Moguri means to sink. Literally, the ship goes through under the farming net and cuts seaweed. Then seaweed is made up into sheet shape and used for sushi, onigiri or whatever. I also found the blog about nori-farming in our town. It’s in Japanese only but you can understand well about making nori by its photos. (I can’t put the direct link. I don’t know why. Please copy and paste the URL and Jump, please) http://www.dashi.biz/index.php?取材日記
This movie is about nori making tour in Saga prefecture to introduce people how to make nori.
They hang them, and make them dried to preserve.
Yesterday was the Setsubun and we had Eho-maki. You are supposed to eat a whole sushi-roll facing to the lucky direction and you could be healthy and lucky through the year. I don’t know why this Eho-maki event has become so popular in all over Japan? You didn’t have it at least 40 years ago, I think. I mean they had had this traditional event in some districts but not nationally. Now, it becomes like a Christmas cake at the Christmas!
In the following pictures, you might feel disgusting, sorry!! However, it’s fun to eat bad manner once in a while? I think that’s why the Eho-maki have become so popular now. These bloggers posted about same topics. 1 2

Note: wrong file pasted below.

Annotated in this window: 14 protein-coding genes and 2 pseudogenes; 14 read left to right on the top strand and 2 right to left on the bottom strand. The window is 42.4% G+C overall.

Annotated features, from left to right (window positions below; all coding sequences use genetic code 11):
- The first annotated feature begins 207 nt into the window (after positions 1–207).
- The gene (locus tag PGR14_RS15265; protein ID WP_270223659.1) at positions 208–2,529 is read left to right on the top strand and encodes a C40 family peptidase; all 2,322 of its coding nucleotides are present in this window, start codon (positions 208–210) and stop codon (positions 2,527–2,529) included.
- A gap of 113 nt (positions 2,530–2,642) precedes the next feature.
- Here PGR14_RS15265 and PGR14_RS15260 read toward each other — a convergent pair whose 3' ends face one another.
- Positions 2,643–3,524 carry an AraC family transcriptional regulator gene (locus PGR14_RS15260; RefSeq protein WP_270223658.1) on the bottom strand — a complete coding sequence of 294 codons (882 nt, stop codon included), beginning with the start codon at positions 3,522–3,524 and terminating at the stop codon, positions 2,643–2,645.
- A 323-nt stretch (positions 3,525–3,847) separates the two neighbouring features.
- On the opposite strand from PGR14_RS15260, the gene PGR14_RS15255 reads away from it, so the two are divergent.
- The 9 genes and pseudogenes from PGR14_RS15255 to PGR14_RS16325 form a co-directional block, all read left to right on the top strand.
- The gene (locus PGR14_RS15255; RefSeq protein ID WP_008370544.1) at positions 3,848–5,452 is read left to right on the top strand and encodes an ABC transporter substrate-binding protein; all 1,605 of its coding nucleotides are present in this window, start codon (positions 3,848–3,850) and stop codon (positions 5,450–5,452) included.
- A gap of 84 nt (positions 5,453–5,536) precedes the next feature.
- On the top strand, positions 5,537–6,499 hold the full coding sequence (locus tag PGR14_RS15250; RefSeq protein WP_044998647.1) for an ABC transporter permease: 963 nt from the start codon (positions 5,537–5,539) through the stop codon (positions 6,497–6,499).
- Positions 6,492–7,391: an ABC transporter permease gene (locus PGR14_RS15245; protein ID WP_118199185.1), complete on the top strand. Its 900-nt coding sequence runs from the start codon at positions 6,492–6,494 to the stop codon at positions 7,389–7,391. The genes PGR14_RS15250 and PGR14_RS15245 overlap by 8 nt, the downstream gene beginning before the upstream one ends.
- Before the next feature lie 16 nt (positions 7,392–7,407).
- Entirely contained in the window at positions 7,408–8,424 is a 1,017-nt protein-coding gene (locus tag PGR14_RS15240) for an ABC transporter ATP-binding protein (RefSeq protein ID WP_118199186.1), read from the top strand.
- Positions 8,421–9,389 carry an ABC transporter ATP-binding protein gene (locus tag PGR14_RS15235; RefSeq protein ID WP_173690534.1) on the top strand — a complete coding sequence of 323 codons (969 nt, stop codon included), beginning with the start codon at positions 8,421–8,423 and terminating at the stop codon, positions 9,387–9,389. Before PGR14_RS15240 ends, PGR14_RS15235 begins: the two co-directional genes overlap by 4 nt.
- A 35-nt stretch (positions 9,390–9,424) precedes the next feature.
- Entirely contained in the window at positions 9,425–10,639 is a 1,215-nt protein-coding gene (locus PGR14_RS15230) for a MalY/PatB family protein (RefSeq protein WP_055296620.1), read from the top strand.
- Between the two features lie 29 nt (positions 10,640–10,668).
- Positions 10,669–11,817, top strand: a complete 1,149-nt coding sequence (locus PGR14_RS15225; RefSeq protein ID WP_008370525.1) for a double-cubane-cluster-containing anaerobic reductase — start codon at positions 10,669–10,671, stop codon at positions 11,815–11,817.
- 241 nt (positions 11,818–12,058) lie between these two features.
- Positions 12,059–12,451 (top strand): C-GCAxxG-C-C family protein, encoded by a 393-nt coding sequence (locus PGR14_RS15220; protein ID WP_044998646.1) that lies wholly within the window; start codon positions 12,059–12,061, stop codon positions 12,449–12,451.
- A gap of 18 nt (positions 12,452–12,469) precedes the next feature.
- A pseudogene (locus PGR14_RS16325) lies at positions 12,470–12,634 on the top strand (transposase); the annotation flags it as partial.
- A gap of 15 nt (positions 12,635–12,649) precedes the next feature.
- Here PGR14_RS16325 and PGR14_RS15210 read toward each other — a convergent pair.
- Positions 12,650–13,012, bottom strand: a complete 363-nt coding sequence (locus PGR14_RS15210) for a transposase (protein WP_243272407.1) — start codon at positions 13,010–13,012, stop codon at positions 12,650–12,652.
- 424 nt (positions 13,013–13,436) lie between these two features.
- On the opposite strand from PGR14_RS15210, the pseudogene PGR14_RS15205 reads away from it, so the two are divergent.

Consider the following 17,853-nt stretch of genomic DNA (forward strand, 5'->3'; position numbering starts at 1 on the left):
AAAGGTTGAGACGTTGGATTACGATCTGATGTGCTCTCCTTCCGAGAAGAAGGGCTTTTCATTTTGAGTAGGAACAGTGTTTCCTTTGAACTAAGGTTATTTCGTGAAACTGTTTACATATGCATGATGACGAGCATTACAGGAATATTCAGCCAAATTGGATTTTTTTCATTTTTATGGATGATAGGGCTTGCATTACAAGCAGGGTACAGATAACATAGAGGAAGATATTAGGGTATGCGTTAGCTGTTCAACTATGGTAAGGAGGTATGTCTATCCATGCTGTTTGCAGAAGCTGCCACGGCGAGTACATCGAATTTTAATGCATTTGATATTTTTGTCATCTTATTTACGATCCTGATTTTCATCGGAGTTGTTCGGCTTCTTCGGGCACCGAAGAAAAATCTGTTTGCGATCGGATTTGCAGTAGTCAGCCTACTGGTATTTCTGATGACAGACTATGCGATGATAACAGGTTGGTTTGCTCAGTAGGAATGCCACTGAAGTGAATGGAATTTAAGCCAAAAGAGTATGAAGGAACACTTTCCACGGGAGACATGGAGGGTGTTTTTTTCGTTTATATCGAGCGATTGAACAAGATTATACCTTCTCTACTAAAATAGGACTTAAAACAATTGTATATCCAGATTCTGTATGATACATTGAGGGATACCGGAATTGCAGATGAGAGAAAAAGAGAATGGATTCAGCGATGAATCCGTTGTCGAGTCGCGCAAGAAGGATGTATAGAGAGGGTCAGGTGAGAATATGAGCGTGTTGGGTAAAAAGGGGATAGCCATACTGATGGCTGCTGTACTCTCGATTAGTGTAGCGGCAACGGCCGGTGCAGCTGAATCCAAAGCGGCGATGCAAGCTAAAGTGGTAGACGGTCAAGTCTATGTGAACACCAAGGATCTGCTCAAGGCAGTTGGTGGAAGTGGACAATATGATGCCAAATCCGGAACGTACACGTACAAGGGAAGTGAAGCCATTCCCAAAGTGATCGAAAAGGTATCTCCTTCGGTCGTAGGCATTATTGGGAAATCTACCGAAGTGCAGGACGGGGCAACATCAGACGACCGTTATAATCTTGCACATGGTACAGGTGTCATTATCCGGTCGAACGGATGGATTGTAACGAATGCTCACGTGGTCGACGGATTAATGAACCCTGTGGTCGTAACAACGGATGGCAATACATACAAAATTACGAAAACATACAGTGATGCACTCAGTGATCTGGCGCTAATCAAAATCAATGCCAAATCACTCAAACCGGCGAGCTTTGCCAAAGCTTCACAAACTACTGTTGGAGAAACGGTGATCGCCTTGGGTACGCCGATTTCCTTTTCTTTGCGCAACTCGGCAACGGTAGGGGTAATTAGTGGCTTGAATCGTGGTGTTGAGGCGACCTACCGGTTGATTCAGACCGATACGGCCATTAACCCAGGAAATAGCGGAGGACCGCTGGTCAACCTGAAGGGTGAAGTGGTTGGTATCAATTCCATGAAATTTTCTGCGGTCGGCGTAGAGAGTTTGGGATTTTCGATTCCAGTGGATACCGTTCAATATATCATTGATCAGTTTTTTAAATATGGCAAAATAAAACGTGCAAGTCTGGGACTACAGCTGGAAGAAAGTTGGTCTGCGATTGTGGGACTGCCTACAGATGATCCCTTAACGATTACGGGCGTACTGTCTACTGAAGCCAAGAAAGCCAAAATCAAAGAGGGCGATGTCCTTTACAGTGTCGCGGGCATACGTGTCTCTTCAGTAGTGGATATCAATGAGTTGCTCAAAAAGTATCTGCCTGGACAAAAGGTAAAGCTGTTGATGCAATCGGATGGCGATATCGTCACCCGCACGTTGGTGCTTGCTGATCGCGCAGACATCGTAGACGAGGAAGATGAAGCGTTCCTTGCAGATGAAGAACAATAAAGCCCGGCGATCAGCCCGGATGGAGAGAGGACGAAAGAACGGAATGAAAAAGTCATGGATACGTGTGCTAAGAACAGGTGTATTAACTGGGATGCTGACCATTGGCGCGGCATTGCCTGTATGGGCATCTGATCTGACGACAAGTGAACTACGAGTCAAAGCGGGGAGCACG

Also, we did Mame-maki. Tatsu enjoyed throwing beans all over the rooms, and on the other hand, Momo were busy picking them up and throwing into… her mouth!
From Wikipedia, the free encyclopedia
In Japan, Setsubun (節分) is the day before the beginning of each season. The name literally means “seasonal division”, but usually the term refers to the spring Setsubun, properly called Risshun (立春) celebrated yearly on February 3 as part of the Spring Festival (春祭, haru matsuri). In its association with the Lunar New Year, Spring Setsubun can be thought of (and was previously thought of) as a sort of New Year’s Eve, and so was accompanied by a special ritual to cleanse away all the evil of the former year and drive away disease-bringing evil spirits for the year to come. This special ritual is called mamemaki (豆撒き, lit. bean scattering).
Mamemaki is usually performed by the toshiotoko (年男) of the household (i.e., the male who was born on the corresponding animal year on the Chinese zodiac), or else the male head of the household. Roasted soybeans (called irimame 炒り豆) are thrown either out the door or at a member of the family wearing an Oni (demon or ogre) mask, while the throwers chant “Oni wa soto! Fuku wa uchi!” (鬼は外! 福は内!). The words roughly translate to “Demons out! Luck in!” The beans are thought to symbolically purify the home by driving away the evil spirits that bring misfortune and bad health with them. Then, as part of bringing luck in, it is customary to eat roasted soybeans, one for each year of one’s life, and in some areas, one for each year of one’s life plus one more for bringing good luck for the year to come.